Report features data on EU pellet, biogas markets

By Erin Voegele | July 21, 2016

A report recently filed with the USDA Foreign Agriculture Service’s Global Agricultural Information Network provides an overview of the European Union’s biofuel market, including data on wood pellets and biogas.

Regarding pellets, the report explains that the EU is the world’s largest wood pellet market, with approximately 20.5 million metric tons of pellets consumed in 2015, with approximately 65 percent of that volume used for heat and 35 percent for power. Demand is expected to increase to 22.5 million metric tons in 2017. The EU currently accounts for approximately 75 percent of the global market for wood pellets. The EU is also the world’s biggest producer of pellets, featuring approximately 50 percent of global production. When compared to North American pellet plants, however, EU plants are primarily small- or medium-sized.

Across the EU, pellet production reached an estimated 13.5 million metric tons last year, and is expected to increase to 14 million metric tons this year and 14.5 million metric tons next year. Imports are also increasing, from approximately 7.172 million metric tons in 2015, to 7.5 million metric tons in 2016 and 8 million metric tons in 2017. Pellet exports from the EU reached approximately 138,000 metric tons last year, and are expected to increase to 180,000 metric tons and 200,000 metric tons in 2016 and 2017, respectively. Overall, the EU consumed approximately 20.5 million metric tons of pellets in 2015, increasing to 21.5 million metric tons this year and 22.5 million metric tons in 2017.

According to the GAIN report, the EU currently had approximately 19 million metric tons of pellet production capacity last year, with capacity expected to increase to 19.5 million metric tons this year and 20 million metric tons next year. Capacity utilization was an estimated 71 percent last year, and is expected to increase to 72 percent this year and 73 percent next year.

Germany is currently the EU’s top pellet producer, with production expected to reach 2.2 million metric tons this year, followed by Sweden with 1.55 million metric tons. Latvia is expected to produce 1.35 million metric tons of pellets this year, with France at 1.13 million metric tons and Austria at 980,000 metric tons. Portugal, Poland and Spain are also among the EU’s top pellet producing nations.

The U.K. is currently the EU’s top pellet consumer, with consumption expected to reach 7.2 million metric tons this year, followed by Italy at 3.5 million metric tons and Denmark with 2.15 million metric tons. Germany, Sweden, Belgium, France Austria, Spain and the Netherlands are also top EU pellet consumers. Pellets are primarily used in residential applications in Italy, Germany, France and Austria. Alternatively, pellets are primarily used for industrial purposes in the U.K., Belgium, and the Netherlands.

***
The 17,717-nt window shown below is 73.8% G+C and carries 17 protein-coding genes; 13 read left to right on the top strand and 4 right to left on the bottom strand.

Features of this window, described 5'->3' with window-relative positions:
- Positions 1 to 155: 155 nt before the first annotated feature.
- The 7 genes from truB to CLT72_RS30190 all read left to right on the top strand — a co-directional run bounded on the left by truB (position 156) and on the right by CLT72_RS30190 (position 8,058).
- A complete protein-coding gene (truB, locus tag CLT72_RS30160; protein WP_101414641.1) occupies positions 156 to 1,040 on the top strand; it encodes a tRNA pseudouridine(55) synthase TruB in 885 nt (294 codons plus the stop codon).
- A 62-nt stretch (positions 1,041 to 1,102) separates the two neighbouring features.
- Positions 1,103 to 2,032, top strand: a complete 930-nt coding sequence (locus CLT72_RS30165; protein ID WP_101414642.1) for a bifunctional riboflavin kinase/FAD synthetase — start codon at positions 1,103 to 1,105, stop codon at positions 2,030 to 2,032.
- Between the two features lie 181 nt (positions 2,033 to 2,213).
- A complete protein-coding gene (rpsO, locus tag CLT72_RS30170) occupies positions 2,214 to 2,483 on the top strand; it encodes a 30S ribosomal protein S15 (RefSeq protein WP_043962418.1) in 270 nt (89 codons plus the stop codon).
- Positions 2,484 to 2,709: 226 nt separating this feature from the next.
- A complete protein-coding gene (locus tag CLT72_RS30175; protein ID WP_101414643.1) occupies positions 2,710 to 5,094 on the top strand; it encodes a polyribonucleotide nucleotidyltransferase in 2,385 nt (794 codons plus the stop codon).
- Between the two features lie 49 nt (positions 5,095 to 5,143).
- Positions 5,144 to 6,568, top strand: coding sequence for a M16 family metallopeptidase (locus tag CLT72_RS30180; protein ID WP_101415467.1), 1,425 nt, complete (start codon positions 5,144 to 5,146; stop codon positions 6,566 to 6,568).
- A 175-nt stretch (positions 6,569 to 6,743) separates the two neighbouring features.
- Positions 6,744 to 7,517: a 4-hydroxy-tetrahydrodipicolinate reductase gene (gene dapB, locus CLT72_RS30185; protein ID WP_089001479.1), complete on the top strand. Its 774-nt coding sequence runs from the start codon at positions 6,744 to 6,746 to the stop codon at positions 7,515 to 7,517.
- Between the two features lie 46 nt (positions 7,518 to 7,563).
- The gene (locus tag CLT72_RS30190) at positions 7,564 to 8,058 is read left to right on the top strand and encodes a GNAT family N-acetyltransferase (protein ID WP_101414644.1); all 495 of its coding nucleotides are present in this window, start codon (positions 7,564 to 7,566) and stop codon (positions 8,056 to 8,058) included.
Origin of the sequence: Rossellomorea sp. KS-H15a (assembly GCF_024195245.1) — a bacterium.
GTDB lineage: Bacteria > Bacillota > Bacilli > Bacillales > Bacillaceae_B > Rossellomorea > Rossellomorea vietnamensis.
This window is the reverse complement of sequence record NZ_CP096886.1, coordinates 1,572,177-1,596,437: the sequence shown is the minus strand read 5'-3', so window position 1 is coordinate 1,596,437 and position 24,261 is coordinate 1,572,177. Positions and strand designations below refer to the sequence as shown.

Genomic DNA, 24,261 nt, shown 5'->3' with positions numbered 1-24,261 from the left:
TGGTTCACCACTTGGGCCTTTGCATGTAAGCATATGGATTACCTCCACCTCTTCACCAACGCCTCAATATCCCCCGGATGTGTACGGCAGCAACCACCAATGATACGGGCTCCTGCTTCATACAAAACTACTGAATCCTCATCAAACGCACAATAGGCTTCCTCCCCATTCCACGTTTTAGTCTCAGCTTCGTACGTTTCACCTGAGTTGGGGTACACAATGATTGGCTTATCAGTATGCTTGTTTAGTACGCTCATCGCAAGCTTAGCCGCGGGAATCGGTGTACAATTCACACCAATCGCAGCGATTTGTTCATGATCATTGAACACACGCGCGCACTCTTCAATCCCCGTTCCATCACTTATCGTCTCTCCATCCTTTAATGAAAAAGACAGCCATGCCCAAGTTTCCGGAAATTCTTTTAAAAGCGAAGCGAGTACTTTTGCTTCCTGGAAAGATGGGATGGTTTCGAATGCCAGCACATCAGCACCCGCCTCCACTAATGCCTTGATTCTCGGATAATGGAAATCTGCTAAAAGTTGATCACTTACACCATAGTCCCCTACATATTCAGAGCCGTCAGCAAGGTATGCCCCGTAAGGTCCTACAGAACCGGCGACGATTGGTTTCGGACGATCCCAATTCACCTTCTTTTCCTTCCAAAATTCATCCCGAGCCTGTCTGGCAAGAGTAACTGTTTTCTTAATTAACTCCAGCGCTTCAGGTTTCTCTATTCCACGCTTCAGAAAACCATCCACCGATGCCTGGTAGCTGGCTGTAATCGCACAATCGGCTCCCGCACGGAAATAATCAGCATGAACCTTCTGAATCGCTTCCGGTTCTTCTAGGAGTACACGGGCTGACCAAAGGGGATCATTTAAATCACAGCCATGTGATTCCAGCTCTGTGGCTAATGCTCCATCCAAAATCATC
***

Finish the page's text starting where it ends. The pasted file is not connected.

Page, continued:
The U.K. is the top importer of wood pellets, with 6.519 million metric tons last year, followed by Denmark at 2.068 million metric tons and Italy at 1.64 million metric tons. The U.K. is also the largest importer of U.S. pellets, with 3.528 metric tons imported last year, followed by Belgium at 629,000 metric tons and Italy at 48,000 metric tons.

The U.S. was the largest supplier of wood pellets to the EU last year, with 4.287 million metric tons, followed by Canada at 1.475 million metric tons. Russia, Belarus, and the Ukraine round out the top five suppliers of pellets to the EU.

The report also addresses the EU biogas industry, noting the European biogas sector is very diverse. In some areas biogas production is primarily seen as a means of waste management. In other areas, it is seen as a means of generating renewable energy.

Germany is the leader in biogas production, accounting for 65 percent of total EU production in 2014. Italy, the Czech Republic, the U.K. and Austria feature 14 percent, 5 percent, 3 percent and 3 percent of production, respectively.

The majority of biogas is used to generate electricity, heat or a combination of the two. In addition, the report indicates a growing number of large-scale operations are purifying biogas for use in the natural gas grid. The use of biogas as transportation fuel, however, is still marginal.

A full copy of the report can be downloaded from the USDA FAS GAIN website.